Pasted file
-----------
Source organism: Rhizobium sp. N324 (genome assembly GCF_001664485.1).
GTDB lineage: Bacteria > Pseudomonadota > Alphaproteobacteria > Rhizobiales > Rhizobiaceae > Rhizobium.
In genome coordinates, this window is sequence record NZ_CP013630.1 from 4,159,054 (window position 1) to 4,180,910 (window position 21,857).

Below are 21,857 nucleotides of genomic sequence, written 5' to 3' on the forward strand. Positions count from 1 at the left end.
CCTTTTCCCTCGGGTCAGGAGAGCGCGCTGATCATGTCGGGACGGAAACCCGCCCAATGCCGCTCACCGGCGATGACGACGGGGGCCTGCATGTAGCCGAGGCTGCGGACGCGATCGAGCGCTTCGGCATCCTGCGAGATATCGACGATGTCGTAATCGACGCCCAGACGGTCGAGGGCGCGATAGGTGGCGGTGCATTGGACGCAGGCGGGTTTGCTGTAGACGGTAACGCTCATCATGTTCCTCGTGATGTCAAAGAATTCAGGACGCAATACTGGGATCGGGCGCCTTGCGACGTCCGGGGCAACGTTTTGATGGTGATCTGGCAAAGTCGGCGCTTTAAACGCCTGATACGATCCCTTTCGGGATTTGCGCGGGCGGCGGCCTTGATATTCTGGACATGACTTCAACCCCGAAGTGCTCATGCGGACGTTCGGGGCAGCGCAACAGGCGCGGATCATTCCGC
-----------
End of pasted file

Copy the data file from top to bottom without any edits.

Source organism: Rhizobium sp. N324 (genome assembly GCF_001664485.1).
GTDB lineage: Bacteria > Pseudomonadota > Alphaproteobacteria > Rhizobiales > Rhizobiaceae > Rhizobium.
In genome coordinates, this window is sequence record NZ_CP013630.1 from 4,159,054 (window position 1) to 4,180,910 (window position 21,857).

Below are 21,857 nucleotides of genomic sequence, written 5' to 3' on the forward strand. Positions count from 1 at the left end.
CCTTTTCCCTCGGGTCAGGAGAGCGCGCTGATCATGTCGGGACGGAAACCCGCCCAATGCCGCTCACCGGCGATGACGACGGGGGCCTGCATGTAGCCGAGGCTGCGGACGCGATCGAGCGCTTCGGCATCCTGCGAGATATCGACGATGTCGTAATCGACGCCCAGACGGTCGAGGGCGCGATAGGTGGCGGTGCATTGGACGCAGGCGGGTTTGCTGTAGACGGTAACGCTCATCATGTTCCTCGTGATGTCAAAGAATTCAGGACGCAATACTGGGATCGGGCGCCTTGCGACGTCCGGGGCAACGTTTTGATGGTGATCTGGCAAAGTCGGCGCTTTAAACGCCTGATACGATCCCTTTCGGGATTTGCGCGGGCGGCGGCCTTGATATTCTGGACATGACTTCAACCCCGAAGTGCTCATGCGGACGTTCGGGGCAGCGCAACAGGCGCGGATCATTCCGC